Germans on the Kenyan Coast: Land, Charity, and Romance

Germans on the Kenyan Coast: Land, Charity, and Romance

Germans on the Kenyan Coast: Land, Charity, and Romance

Germans on the Kenyan Coast: Land, Charity, and Romance

Synopsis

Diani, a coastal town on the Indian Ocean, is significantly defined by a large European presence that has spurred economic development and is also supported by close relationships between Kenyans and European immigrants and tourists. Nina Berman looks carefully at the repercussions that these economic and social interactions have brought to life on the Kenyan coast. She explores what happens when poorer and less powerful members of a community are forced to give way to profit-based real estate development, what it means when most of Diani's schools and water resources are supplied by funds from immigrants, and what the impact of mixed marriages is on notions of kinship and belonging as well as the economy. This unique story about a small Kenyan town also recounts a wider tale of opportunity, oppression, resilience, exploitation, domination, and accommodation in a world of economic, political, and social change.

Excerpt

mwenyi lake ana lake
hataki la mwenzi wake,
na ukimwendea pake
wala hakupi shauri.
(This is a world of personal interest
don’t rely on your neighbor.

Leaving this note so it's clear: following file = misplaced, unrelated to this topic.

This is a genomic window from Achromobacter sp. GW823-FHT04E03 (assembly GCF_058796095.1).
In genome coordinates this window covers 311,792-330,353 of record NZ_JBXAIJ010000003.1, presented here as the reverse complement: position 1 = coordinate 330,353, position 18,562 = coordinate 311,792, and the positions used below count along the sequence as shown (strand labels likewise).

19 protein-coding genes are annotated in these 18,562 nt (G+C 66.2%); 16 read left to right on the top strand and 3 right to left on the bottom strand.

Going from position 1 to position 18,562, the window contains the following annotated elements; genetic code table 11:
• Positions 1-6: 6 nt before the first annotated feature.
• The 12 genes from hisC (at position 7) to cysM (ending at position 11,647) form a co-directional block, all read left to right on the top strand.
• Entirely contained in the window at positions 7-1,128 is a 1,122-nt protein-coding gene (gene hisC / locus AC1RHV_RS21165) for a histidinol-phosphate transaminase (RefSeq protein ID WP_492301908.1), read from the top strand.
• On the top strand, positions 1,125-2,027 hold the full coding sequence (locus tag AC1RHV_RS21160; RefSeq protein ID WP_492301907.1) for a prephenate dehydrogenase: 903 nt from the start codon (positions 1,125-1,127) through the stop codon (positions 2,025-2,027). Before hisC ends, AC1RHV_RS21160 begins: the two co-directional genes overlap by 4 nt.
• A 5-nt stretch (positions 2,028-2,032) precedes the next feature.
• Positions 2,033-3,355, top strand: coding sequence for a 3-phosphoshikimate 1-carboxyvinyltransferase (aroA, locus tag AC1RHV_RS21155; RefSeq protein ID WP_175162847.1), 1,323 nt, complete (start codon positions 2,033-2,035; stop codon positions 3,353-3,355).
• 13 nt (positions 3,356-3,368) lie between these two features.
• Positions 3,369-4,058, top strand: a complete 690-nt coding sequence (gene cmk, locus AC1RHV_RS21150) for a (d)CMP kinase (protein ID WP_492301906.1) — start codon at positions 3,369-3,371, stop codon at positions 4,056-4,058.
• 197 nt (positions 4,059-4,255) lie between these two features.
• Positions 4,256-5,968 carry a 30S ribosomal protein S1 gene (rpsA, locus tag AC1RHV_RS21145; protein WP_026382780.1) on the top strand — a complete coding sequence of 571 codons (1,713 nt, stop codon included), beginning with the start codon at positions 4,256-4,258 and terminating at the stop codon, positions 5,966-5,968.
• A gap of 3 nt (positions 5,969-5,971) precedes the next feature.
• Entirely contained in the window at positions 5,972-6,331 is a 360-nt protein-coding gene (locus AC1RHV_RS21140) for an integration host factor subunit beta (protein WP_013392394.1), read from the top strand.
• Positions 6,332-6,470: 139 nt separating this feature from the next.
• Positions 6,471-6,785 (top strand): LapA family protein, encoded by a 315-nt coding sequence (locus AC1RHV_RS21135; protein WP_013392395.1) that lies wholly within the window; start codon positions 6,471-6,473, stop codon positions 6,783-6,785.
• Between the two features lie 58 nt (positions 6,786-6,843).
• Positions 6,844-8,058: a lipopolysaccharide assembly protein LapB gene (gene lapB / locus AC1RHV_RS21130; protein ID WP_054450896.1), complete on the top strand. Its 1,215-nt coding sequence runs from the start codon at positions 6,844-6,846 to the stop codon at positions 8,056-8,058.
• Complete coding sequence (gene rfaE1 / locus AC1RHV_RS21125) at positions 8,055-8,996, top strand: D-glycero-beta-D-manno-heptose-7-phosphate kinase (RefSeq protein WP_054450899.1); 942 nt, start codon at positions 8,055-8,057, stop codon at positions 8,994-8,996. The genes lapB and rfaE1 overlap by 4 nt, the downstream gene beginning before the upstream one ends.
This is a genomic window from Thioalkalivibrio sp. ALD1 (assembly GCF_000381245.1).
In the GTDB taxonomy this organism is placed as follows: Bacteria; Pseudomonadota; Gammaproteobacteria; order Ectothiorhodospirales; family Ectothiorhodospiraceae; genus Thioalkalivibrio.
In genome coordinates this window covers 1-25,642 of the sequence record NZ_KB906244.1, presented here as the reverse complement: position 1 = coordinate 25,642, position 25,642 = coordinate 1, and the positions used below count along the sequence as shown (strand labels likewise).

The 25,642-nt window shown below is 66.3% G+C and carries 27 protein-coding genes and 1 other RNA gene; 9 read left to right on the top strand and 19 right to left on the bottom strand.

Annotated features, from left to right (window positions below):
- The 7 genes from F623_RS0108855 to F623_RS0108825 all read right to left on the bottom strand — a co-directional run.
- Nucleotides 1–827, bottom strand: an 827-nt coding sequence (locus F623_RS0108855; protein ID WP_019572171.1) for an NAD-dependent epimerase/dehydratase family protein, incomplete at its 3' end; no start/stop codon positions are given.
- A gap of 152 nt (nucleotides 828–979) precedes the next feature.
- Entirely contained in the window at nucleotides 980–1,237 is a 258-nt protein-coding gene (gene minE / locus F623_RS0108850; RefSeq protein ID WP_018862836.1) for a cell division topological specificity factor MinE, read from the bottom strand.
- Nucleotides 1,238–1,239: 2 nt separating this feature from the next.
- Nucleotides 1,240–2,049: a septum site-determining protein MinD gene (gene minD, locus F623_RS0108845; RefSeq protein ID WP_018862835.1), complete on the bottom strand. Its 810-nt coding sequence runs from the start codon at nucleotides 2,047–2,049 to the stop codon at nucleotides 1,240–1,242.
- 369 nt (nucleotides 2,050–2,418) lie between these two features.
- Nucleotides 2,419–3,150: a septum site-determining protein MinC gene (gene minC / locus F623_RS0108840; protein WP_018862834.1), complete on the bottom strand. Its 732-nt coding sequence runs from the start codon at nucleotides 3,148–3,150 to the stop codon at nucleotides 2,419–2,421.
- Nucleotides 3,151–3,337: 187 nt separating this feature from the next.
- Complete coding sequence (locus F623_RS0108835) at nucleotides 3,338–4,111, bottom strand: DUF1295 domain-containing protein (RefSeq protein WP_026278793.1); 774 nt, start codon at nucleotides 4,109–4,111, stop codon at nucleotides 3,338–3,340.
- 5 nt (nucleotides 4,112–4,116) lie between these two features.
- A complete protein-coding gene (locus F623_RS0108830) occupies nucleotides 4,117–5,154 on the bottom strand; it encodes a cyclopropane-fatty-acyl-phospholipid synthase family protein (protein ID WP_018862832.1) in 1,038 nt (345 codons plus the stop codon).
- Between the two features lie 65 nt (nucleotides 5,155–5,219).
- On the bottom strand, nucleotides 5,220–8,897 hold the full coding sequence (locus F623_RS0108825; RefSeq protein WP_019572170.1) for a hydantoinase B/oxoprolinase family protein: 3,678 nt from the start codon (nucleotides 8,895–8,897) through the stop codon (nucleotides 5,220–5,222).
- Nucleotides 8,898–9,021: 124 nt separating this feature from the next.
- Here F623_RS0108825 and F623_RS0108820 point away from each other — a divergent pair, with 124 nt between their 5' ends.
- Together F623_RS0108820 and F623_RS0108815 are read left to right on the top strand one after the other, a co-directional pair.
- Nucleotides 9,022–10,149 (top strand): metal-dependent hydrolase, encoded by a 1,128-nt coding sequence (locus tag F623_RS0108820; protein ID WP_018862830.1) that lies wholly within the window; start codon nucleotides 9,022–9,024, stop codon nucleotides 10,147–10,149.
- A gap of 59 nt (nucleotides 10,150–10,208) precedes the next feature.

And if you go to his place
he won’t give you any help.)

  — Mwalimu Mbaraka bin Shomari (1860–1897), “Vita na Hassan
bin Omari”

Any visitor to ukunda and the larger Diani area, which is located about thirty kilometers south of Mombasa, will notice the cosmopolitan makeup of its population and the transnational nature of its economic space. Diani is a microcosm of Kenya’s ethnically and religiously diverse population: local Digo interact with individuals from Masai, Kamba, Luo, Kikuyo, Kisii, and other ethnic communities; Muslims, Hindu, and Christians live near to one another. Added to this multireligious and multicultural Kenyan population is another diverse group of residents: Germans, Italians, British, Swiss, Austrians, Dutch, Danish, Russians, and citizens of other (mostly European) countries. These Europeans are generally not tourists; tourists spend most of their vacation time at hotels and beaches or on organized tours. Rather, these Europeans live and often work in Diani. They own houses, stores, travel agencies, nightclubs, and restaurants; they manage hotels and diving businesses; and some have moved to Diani as retirees. Germanlanguage signs can be found in locations across Diani, and German bread and beer are available, as are pizza and gelato. the number of binational couples is eye-catching; as opposed to dominant practices in Europe and North America, mixing and mingling across boundaries of ethnicity, race, religion, and class is common in Diani. Evidence for these entanglements is also visible in the materiality of Diani’s economic space: schools, water tanks, wells, and toilets are built . . .

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